Oakland Animal Shelter has a full house
on April 15, 2009
At the intersection of Fruitvale Blvd. and the railway tracks, despite the traffic noise, there’s another noise that stands out —the barking of dogs in the big fenced back yard of the Oakland Animal Shelter.
The dogs bark over the sounds of trucks, cars, and freeway, over the railway track’s light signals, and are an early, outside indication that the shelter is totally packed.
Inside the shelter’s main lobby, there is an open wooden box to donate toys and cans of pet food. Facing the front desk is a long wide hallway, and on each side there are alleys of animal cages: cats on the right, dogs on the left. Though the place looks clean, the smell of the animals’ skin and urine, and of leftover food in their cages, permeates the place. Volunteers and staff in green aprons and pants walk in and out the building with dogs and cats to get food, or give vaccinations, or to play.
The Oakland Animal Shelter is completely full, and more dogs and cats arrive every day. The shelter‘s policy is to not reject any animal, according to the law. Director Adam Parascandola said that the shelter gets two or three calls each week about abandoned pets. “I think that 50 percent of that is due to the economic reason that people give away their pets because their houses are foreclosed,” Parascandola said.
Most of the abandoned pets are found in fine condition — owners leaving foreclosed homes try to leave their pets in the yard most of the time. The shelter’s policy is to accept all the pets even if there is no space. The shelter tries to keep as many animals as they can, but sometimes the staff has to make tough decisions.
Parascandola talks as he sits in one of the shelter’s rooms holding a light brown cat. The cat walks up his shoulder and he passes his hand over her back gently, her tail touching across his face. He says he’s concerned about the pets, and that he tries to contact animal rescue groups and other shelters, but that sometimes there’s no choice but to put some down. “We have to put down some animals which cannot be adopted, like injured or hostile dogs,” he said. “We usually take hostile dogs for five days and check if they can be tamed. They will be evaluated, then we make the decision.”
The East Oakland shelter opened in 1999. It’s part of the Oakland Police Department, and funded by the city. The abandoned pets have increased noticeably in the past two years, from 250 cats and 400 dogs in 2007 to 490 cats and 710 dogs in 2008. The shelter, though, is struggling in the current economy to find more space for the growing number of pets, and to fund medical services for injured pets because of the high costs of treatment. “We do not have enough staff, so the control officers do the front desk and feed the animals [in addition to] their original job, which is be on the street to pick up stray animals,” Parascandola said. “We do not have full time cleaners, we only have part -time, and then the volunteers have to help with cleaning.”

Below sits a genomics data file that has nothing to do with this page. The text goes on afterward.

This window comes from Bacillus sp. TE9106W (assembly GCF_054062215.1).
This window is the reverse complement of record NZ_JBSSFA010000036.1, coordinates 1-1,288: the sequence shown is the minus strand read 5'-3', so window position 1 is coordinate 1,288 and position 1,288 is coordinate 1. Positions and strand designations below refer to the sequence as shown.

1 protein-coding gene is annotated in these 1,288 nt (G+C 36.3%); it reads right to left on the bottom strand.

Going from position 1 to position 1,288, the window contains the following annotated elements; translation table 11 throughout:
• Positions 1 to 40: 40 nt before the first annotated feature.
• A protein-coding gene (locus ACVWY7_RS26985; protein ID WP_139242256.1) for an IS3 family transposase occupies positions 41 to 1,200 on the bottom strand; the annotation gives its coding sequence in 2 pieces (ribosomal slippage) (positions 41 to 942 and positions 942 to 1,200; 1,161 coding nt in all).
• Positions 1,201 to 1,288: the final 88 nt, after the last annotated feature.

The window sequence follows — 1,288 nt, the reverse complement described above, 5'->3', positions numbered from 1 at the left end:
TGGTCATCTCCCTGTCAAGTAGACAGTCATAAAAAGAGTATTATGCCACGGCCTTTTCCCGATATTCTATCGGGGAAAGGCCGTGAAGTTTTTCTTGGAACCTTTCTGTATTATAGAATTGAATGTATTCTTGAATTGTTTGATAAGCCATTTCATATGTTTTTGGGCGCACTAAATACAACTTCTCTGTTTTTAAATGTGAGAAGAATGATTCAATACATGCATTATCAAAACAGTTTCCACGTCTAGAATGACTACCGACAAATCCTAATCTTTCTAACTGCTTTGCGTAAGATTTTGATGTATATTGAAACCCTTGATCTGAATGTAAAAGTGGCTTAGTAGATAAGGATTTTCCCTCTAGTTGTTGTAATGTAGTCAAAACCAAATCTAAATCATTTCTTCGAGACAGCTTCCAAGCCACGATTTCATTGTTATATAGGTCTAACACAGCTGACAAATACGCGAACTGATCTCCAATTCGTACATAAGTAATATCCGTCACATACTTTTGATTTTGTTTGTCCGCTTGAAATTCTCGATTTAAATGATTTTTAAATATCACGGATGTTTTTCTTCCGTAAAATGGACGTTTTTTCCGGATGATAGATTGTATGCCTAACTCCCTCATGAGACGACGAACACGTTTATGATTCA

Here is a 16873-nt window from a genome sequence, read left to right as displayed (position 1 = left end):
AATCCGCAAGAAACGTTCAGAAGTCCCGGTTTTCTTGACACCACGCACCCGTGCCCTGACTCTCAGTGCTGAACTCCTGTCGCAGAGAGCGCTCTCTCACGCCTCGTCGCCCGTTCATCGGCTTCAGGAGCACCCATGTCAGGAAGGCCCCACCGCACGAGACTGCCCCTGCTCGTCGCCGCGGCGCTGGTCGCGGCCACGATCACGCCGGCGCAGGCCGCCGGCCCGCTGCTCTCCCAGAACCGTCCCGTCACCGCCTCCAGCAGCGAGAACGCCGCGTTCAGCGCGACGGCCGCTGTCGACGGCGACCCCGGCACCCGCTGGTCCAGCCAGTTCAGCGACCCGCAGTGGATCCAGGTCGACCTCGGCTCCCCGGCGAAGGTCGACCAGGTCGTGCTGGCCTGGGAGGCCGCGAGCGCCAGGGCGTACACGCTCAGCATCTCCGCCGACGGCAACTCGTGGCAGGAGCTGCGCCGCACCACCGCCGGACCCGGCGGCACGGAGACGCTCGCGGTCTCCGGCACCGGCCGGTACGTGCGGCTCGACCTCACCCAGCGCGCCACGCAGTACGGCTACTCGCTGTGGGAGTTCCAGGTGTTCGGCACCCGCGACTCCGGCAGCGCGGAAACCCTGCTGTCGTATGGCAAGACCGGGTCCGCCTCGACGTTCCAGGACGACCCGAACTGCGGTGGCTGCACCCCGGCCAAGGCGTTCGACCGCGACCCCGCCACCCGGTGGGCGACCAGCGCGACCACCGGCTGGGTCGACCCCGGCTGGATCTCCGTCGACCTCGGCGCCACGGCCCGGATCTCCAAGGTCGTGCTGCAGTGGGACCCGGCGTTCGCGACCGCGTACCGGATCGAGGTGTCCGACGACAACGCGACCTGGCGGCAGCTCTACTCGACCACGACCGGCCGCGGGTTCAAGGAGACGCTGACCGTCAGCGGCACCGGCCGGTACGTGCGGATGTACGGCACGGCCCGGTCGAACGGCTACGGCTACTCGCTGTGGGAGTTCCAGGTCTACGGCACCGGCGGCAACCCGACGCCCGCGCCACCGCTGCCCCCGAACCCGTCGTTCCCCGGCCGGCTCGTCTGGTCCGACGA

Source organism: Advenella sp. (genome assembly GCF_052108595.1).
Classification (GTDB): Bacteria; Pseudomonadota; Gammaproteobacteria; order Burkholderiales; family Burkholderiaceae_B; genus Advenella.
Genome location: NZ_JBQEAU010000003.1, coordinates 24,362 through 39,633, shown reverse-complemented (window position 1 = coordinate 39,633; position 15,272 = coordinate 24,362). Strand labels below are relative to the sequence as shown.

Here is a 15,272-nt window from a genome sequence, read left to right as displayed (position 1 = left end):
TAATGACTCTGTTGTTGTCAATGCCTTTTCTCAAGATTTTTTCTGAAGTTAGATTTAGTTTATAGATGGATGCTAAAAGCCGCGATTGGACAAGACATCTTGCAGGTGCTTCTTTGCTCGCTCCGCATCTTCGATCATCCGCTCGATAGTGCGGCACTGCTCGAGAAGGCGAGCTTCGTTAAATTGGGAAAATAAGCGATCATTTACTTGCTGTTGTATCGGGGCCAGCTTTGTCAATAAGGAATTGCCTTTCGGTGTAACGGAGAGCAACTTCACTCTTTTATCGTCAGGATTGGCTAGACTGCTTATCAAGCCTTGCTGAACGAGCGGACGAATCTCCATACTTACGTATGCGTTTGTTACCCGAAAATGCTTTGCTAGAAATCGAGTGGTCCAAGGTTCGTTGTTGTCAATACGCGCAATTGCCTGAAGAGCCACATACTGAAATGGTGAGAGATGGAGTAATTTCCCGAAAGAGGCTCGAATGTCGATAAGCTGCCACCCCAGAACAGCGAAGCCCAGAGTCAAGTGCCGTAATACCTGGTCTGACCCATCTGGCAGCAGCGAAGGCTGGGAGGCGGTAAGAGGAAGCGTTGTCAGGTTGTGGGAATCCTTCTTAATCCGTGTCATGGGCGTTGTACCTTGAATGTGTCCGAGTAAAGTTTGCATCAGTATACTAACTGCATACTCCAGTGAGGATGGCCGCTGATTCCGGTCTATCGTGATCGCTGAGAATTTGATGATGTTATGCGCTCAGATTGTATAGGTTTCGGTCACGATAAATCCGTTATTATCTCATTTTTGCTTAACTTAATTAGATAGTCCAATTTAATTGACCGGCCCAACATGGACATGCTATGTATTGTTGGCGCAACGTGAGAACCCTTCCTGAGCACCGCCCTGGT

Parascandola said he’s concerned about the economic situation in Oakland, which may result in more cuts in the city’s budget. The shelter is doing fine now, he said, but it will be tougher if the city, which is facing an $80 million budget shortfall, decides to make cuts, which would lead to an increased staff shortage, fewer services and more tough decisions. “If the City of Oakland decides to have more cuts in the budgets, services will be affected one way or another,” Parascandola said. “The control officer will not be able to pick up dead or hostile animals. We will give priority to live pets, not to dead or hostile dogs on streets.”
Though some people are giving away their pets, there are many who still come to the shelter to adopt a pet or vaccinate them. There just aren’t enough adopters to make up for the increase in abandoned animals. On the way out, the smell of the animals from the shelter still sticks in the clothes and the noise of a volunteer doing dog training carries back out over the street.
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